July 19, 2011

The LSST: Knowing the Telescope Before It is Built

The LSST: Knowing the Telescope Before It is Built

By Jack Singal, KIPAC

In repeatedly and systematically surveying the sky with deep, large-field-of-view images in six optical color bands on a 3 billion pixel camera for years, the Large Synoptic Survey Telescope will home in on the nature of dark energy and increase our knowledge of the optical universe. The observing process will result in nearly 7,000 Terabytes—that's 7,000 trillion bytes—of data per year, an amount that  is more reminiscent of traditional high energy physics experiments than astronomical telescopes. Indeed, analyzing the LSST data will require a marriage of techniques from the two fields.

A collaboration of LSST scientists from several institutions, including the Kavli Institute for Particle Astrophysics and Cosmology at SLAC National Accelerator Laboratory and Stanford University, is already in the process of understanding almost-real LSST data with the Image Simulator, or ImSim. The ImSim combines a virtual universe, atmosphere, and LSST telescope that exist entirely in computer bits. It creates a fake but realistic sky full of galaxies, quasars, supernovae, stars, and solar system objects that statistically resembles what we know of our real one, and rides with photons of light that are coming in from these objects as they enter our atmosphere, fly through the mirrors and lenses of the telescope, and hit the camera’s detector.  All the while the subtle changes and imperfections in the optics and atmosphere are represented in a realistic way, based on current best knowledge of the instrument and the properties of its site atop Cerro Pachón in the Chilean Andes.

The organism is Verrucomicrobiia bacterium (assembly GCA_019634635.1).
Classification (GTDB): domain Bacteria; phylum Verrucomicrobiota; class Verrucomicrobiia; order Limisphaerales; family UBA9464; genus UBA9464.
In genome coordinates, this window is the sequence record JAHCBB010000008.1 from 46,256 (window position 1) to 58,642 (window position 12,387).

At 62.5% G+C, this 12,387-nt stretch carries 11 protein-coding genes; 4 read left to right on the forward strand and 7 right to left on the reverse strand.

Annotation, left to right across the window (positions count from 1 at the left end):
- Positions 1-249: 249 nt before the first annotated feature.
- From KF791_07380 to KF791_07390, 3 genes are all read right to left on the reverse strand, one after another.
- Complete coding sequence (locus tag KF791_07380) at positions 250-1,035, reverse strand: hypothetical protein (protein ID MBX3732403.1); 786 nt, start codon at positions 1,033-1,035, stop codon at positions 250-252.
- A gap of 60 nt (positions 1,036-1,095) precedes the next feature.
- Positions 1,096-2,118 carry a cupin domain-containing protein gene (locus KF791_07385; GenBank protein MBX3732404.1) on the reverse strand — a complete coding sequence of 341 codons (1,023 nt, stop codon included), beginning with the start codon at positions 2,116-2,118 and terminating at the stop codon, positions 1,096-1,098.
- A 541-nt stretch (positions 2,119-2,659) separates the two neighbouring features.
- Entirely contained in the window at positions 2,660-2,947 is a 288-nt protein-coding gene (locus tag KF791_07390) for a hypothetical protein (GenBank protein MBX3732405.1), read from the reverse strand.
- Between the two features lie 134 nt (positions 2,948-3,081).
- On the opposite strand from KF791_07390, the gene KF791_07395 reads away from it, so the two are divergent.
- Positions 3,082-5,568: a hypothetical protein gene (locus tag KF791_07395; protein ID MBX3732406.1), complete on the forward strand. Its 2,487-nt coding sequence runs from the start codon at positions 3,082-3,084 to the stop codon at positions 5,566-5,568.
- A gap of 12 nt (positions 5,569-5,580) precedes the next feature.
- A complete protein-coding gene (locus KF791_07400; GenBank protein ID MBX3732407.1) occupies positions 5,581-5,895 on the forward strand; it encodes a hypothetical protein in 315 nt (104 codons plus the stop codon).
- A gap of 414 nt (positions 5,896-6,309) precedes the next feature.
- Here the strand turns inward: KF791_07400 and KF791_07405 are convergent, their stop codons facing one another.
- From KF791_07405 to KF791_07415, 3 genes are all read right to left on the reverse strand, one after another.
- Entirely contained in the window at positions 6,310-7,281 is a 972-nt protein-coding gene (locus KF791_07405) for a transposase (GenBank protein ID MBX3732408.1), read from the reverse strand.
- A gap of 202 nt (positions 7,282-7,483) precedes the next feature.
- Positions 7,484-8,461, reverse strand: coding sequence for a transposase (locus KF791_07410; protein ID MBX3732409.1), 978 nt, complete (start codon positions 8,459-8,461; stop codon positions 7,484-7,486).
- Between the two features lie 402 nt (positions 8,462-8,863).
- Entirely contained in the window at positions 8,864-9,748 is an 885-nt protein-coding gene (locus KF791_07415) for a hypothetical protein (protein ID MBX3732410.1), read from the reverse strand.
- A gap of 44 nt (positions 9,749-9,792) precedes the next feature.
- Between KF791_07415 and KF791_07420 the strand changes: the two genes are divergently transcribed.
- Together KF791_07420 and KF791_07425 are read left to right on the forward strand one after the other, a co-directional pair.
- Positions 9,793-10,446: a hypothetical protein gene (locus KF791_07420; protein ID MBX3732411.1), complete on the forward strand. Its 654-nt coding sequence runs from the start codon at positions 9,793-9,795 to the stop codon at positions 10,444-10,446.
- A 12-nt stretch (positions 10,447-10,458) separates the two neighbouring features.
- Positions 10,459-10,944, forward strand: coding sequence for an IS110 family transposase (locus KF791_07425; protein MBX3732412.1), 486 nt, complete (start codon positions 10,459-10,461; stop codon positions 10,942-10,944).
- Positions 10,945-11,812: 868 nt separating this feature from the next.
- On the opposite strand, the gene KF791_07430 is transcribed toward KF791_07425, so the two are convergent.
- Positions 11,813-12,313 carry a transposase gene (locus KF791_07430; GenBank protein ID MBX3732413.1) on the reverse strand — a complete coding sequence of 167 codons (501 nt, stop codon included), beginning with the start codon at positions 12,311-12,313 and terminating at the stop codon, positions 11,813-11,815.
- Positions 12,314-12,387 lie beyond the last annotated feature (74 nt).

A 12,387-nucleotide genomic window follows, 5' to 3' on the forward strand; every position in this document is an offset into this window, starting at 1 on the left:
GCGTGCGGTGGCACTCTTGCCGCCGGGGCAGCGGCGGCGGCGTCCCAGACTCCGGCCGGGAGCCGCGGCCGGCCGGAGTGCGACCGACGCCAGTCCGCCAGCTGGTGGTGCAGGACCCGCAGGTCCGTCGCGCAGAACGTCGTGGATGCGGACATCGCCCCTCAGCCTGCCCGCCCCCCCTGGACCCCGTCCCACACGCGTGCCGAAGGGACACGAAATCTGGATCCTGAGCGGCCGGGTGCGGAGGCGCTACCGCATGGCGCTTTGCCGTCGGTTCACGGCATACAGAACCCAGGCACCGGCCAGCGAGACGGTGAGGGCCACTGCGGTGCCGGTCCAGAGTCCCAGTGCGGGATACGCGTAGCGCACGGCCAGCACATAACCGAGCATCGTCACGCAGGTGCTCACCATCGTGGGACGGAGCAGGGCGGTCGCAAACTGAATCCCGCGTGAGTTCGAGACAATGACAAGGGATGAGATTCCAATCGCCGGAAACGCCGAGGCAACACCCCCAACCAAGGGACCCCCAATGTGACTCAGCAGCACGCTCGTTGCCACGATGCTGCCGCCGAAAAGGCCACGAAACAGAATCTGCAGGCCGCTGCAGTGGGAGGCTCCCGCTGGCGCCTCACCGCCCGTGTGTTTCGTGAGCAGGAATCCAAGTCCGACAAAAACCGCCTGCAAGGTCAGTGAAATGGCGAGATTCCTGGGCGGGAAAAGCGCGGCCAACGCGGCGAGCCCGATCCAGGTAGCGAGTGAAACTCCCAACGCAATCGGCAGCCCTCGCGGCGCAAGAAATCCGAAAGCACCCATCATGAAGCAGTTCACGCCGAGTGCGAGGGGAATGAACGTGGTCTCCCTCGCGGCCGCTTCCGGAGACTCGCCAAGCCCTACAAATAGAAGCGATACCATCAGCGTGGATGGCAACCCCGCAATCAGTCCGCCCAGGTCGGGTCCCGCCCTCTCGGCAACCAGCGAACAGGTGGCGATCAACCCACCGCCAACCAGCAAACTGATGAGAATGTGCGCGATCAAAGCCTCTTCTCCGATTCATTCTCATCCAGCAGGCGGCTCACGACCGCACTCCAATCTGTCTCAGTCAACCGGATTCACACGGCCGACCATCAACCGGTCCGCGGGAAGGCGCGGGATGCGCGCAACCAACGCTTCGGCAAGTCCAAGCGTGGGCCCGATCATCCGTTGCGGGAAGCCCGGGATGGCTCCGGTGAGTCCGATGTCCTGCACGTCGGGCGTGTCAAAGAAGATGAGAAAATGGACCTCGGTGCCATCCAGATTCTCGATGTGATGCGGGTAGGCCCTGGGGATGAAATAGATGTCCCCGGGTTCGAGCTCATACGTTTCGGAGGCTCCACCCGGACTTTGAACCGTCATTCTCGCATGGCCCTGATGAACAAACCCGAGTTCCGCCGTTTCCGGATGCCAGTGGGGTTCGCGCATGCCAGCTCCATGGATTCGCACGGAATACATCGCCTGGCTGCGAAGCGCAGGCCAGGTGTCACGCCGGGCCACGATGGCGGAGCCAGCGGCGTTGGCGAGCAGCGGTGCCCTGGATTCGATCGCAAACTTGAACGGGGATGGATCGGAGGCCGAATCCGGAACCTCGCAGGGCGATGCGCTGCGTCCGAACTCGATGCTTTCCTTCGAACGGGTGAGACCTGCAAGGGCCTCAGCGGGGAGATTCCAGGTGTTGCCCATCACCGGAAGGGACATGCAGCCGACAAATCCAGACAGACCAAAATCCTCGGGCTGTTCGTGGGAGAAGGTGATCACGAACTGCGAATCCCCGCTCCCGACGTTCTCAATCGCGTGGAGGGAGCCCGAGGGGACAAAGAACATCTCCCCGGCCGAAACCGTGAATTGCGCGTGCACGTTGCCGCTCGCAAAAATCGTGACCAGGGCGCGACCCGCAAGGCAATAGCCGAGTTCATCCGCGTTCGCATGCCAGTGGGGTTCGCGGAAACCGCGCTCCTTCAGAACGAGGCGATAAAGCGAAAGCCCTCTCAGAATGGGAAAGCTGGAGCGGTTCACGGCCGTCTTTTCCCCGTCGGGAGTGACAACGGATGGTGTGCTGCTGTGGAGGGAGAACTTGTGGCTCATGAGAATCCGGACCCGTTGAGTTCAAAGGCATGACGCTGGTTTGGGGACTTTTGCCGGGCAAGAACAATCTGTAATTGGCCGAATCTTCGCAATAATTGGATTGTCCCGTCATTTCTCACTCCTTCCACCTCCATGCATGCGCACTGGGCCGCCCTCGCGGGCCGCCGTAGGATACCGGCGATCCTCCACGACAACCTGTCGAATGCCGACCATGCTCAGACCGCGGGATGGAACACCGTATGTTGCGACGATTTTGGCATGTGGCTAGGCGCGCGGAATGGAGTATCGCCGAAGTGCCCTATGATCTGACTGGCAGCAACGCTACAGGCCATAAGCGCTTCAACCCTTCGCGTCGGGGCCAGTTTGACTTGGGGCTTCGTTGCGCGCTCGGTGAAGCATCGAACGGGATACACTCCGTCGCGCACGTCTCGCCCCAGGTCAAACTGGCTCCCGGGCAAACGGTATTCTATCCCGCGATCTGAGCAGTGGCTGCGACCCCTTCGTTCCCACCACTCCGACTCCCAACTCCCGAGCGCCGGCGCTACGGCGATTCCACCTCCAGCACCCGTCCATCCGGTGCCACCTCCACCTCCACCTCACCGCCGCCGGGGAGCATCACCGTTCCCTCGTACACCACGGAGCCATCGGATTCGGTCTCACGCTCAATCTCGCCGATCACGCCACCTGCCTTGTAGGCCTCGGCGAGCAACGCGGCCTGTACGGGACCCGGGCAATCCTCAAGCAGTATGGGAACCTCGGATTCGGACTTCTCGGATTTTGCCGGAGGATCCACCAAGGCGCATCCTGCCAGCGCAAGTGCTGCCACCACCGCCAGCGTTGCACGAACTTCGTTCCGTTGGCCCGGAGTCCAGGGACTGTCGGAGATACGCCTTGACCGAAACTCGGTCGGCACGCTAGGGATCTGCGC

A case study of why the ImSim is a crucial part of LSST development can be seen in the quest to understand dark energy through weak lensing.  Dark energy, the mysterious force that is currently accelerating the expansion of the universe, affects how large clusters of galaxies grow.  In turn, the gravitational influence of those large masses bends the light that comes to us from other objects all over the sky, subtly distorting their shapes.

Using those distortions to probe dark energy's imprint on the growth and distribution of structure in the universe  requires a deep understanding of instrumental and atmospheric effects on the shapes of objects seen through the telescope.  KIPAC graduate student Chihway Chang has led an effort to use the ImSim to study the subtle systematic errors introduced in weak lensing measurements by individual physical effects in the telescope, such as the changing atmosphere or small optical misalignments. This allows an understanding of how these may affect  constraints on dark energy, and informs the development science analysis algorithms that best use the available data.

The process of generating a simulated sky and following through to a simulated image requires significant computing resources. KIPAC postdoc Deborah Bard, along with affiliate Garret Jernigan, have used SLAC's unique computing infrastructure to generate thousands of simulated LSST sky images, which are then fed to the LSST data management team and used as an input for developing the data analysis algorithms. The active collaboration and interplay between the LSST instrument teams, science groups, and data management group are necessary to provide constant information and feedback, so that evolving instrument properties are reflected in the simulator, which can then inform the developing science analysis and data management systems.

Other KIPAC scientists who have contributed to the LSST ImSim include Professor Steve Kahn, who is also project manager for the LSST camera, and staff scientists Kirk Gilmore, Andrew Rasmussen, Marina Shmakova and Stuart Marshall. SLAC is one of the leading institutions in the LSST Corporation, an independent entity established to manage the LSST project.


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Possible imperfections in LSST images (Image courtesy Chihway Chang, KIPAC.)
Simulated image of a galaxy as seen by LSST, including progressively the effects of optical aberrations, optical misalignments, detector imperfections, random atmospheric distortion, distortion due... (Image courtesy Chihway Chang, KIPAC.)